There is currently an urgent need for a viable, cheap, and readily available treatment for the Ebola virus outbreak in West Africa. Here, it is proposed that melatonin may have significant utility in helping the management of this outbreak.
Optimizing natural killer (NK) cell responses seems crucial to surviving Ebola virus infection. Melatonin increases NK cell cytotoxicity significantly, suggesting efficacy in managing the Ebola virus. Under conditions of challenge, melatonin increases heme oxygenase-1 (HO-1), which inhibits Ebola virus replication. Melatonin also has protective effects in cases of septic shock, which, although bacterial, has similar end-point presentations involving blood vessel leakage. Melatonin’s effects on haemorrhage are mediated primarily by a decrease in pro-inflammatory cytokines. By optimizing the appropriate immune response, melatonin is likely to afford protection to those at high risk of Ebola viral infection, as well as having direct impacts on the course of infection per se.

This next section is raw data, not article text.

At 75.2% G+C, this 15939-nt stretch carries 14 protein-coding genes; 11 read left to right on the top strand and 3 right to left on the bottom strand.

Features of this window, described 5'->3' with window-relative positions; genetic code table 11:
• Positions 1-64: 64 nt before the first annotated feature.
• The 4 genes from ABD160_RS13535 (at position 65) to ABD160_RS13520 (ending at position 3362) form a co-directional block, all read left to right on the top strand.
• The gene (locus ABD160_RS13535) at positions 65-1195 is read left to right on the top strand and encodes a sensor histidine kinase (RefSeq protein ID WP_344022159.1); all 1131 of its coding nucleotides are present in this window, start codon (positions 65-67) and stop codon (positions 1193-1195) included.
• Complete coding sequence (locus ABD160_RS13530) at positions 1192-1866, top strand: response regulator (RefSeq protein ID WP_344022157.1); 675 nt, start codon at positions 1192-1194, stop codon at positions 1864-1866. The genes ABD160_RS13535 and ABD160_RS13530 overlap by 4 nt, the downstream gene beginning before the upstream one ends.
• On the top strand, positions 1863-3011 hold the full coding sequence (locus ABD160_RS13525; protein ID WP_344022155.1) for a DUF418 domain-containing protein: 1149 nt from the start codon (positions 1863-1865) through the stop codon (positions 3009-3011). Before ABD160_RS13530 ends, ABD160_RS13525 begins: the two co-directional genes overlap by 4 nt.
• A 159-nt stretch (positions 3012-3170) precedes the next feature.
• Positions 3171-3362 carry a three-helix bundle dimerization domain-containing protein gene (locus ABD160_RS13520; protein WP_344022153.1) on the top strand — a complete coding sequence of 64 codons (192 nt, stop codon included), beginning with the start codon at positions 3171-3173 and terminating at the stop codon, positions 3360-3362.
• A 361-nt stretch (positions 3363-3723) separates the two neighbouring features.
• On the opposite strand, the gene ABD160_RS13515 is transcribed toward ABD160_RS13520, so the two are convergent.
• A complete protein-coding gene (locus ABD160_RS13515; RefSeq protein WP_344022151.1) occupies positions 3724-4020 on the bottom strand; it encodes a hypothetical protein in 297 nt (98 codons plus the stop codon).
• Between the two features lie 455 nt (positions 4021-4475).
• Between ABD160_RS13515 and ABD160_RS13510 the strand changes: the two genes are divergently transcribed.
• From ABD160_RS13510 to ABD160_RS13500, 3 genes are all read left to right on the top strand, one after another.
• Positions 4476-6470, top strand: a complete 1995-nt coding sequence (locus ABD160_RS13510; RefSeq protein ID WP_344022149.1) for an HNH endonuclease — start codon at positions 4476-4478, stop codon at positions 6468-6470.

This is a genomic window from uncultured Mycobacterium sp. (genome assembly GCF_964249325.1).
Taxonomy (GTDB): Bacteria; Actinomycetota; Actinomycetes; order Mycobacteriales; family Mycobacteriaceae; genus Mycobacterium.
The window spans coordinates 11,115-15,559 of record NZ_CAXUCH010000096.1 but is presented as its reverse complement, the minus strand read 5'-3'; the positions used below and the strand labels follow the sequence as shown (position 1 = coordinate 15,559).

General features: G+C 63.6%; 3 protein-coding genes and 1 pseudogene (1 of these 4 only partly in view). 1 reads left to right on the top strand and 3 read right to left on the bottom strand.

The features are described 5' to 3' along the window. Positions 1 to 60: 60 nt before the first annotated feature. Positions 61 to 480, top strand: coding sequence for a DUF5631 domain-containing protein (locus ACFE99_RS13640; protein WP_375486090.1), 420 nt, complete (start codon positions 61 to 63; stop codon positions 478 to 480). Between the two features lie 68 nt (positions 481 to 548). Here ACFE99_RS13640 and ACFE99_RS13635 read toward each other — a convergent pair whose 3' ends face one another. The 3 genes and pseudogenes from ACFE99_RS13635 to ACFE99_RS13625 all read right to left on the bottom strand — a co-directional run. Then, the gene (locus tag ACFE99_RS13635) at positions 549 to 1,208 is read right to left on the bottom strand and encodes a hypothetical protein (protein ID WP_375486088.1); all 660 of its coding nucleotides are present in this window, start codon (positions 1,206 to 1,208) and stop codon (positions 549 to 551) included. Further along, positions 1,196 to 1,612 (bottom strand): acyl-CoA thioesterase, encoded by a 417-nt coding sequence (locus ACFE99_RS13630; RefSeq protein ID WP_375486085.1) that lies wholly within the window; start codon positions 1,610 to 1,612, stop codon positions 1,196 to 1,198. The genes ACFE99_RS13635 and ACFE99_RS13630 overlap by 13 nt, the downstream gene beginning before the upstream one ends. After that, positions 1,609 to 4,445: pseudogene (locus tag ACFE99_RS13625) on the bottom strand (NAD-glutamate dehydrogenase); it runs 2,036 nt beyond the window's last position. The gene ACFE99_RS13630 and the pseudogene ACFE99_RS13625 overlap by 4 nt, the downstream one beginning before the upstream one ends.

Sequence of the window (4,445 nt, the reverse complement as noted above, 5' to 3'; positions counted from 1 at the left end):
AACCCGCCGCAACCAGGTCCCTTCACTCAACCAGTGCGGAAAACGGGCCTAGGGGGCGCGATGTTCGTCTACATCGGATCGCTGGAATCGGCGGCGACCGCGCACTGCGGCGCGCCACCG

Although no direct data pertain to the utility of melatonin in the management of the Ebola virus, convergent bodies of data suggest its utility, which is reviewed in this article.